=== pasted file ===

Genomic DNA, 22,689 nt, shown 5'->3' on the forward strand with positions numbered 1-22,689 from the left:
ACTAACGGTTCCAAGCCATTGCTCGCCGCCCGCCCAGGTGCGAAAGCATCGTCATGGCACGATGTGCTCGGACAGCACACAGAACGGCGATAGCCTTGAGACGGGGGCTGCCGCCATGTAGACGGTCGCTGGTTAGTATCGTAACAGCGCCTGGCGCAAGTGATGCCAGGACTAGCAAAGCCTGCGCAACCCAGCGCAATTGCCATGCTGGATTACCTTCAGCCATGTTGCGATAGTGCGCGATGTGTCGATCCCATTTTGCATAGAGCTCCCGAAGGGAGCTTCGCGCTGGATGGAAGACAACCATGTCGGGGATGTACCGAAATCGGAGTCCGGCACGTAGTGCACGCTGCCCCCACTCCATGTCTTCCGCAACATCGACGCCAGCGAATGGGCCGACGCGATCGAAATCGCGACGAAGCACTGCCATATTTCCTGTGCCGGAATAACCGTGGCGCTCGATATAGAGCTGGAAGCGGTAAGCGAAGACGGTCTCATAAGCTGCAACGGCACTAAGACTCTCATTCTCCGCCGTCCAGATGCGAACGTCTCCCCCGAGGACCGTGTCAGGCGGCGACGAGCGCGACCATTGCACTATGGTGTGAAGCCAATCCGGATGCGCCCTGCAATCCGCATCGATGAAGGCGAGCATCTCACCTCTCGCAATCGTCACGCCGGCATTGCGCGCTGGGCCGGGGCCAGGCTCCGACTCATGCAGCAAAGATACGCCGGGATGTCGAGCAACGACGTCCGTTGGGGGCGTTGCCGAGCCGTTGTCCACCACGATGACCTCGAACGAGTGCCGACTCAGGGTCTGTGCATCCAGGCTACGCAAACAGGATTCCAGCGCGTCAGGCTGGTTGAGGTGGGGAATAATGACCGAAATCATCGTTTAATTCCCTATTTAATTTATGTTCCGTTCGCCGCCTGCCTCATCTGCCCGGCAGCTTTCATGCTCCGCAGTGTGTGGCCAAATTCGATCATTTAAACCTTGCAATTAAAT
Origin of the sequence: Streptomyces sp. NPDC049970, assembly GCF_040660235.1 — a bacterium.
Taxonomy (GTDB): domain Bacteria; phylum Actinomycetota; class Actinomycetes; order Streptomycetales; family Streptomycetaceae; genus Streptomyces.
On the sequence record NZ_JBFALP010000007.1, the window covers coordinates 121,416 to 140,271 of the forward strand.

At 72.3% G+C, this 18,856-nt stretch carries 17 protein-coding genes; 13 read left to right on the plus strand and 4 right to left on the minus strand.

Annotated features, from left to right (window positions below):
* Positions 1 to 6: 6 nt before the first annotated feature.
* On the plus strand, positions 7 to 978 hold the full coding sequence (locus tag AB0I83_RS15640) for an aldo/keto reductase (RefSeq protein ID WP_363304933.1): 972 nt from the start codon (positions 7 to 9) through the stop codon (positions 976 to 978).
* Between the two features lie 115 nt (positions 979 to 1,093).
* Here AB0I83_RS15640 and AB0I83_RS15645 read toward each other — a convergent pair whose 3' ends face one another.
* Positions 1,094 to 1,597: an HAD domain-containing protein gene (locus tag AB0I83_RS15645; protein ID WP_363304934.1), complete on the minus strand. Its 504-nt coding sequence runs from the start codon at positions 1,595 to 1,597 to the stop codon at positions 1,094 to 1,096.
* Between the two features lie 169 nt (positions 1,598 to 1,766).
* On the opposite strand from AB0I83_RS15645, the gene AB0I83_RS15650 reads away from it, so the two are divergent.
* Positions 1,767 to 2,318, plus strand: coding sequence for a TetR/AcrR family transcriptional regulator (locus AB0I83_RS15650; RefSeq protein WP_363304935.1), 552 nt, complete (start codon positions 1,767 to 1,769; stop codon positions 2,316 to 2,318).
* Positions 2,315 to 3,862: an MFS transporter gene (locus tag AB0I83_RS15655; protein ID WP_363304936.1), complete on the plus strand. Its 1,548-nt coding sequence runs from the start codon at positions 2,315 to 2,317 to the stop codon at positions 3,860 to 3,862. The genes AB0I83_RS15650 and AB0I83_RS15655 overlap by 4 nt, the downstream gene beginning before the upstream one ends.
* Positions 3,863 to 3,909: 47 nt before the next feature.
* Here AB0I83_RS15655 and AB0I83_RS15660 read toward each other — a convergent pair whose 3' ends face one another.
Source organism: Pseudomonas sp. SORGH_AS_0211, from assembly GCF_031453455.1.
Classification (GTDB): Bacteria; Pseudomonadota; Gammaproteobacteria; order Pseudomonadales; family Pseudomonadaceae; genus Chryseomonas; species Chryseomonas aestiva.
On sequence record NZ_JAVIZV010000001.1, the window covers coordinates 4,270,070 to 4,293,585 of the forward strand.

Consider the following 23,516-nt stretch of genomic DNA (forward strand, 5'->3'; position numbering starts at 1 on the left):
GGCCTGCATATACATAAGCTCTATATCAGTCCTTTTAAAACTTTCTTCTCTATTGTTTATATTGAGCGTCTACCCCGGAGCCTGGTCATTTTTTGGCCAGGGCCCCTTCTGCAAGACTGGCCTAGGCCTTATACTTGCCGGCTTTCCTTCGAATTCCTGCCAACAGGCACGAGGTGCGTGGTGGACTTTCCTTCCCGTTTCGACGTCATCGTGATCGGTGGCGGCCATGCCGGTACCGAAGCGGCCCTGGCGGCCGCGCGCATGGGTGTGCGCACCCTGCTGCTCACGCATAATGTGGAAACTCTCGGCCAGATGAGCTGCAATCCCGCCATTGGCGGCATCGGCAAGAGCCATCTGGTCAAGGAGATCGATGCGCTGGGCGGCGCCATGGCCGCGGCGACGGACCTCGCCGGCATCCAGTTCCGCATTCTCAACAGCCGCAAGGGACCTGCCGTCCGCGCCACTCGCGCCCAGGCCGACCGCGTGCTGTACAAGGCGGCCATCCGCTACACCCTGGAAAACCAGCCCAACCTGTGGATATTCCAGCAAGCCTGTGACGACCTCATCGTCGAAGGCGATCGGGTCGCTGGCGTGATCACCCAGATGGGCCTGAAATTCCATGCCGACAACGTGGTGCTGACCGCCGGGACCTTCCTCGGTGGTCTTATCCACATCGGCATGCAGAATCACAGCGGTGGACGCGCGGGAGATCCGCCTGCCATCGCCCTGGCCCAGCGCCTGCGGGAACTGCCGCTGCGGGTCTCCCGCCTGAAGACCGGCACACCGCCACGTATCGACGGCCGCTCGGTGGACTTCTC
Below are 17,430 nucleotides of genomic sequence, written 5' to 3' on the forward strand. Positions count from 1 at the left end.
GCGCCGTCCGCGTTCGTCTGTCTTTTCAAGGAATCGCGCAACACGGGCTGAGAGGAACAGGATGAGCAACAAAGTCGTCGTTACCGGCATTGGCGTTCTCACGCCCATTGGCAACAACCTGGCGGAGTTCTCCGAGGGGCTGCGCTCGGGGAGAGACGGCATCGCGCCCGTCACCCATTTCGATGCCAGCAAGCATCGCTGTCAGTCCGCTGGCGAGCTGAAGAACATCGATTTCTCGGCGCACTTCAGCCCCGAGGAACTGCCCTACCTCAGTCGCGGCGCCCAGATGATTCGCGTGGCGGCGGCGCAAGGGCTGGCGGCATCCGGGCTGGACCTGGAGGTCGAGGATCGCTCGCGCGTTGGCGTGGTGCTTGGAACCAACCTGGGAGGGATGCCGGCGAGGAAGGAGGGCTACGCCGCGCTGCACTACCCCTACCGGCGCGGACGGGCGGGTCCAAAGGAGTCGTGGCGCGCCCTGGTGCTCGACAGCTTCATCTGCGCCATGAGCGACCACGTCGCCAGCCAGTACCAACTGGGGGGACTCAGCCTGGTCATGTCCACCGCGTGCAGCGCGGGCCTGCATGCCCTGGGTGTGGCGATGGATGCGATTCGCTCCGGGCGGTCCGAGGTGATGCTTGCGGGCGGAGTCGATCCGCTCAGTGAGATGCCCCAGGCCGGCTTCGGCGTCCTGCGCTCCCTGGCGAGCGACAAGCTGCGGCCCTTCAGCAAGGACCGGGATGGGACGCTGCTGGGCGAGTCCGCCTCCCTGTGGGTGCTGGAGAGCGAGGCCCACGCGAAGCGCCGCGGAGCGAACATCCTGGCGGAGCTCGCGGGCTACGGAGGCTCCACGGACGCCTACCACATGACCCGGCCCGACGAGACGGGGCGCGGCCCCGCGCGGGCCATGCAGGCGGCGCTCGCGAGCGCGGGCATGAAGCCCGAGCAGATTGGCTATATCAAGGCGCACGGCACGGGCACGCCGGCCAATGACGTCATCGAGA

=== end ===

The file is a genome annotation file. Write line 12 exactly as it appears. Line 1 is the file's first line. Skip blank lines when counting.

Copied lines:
* Positions 1,094 to 1,597: an HAD domain-containing protein gene (locus tag AB0I83_RS15645; protein ID WP_363304934.1), complete on the minus strand. Its 504-nt coding sequence runs from the start codon at positions 1,595 to 1,597 to the stop codon at positions 1,094 to 1,096.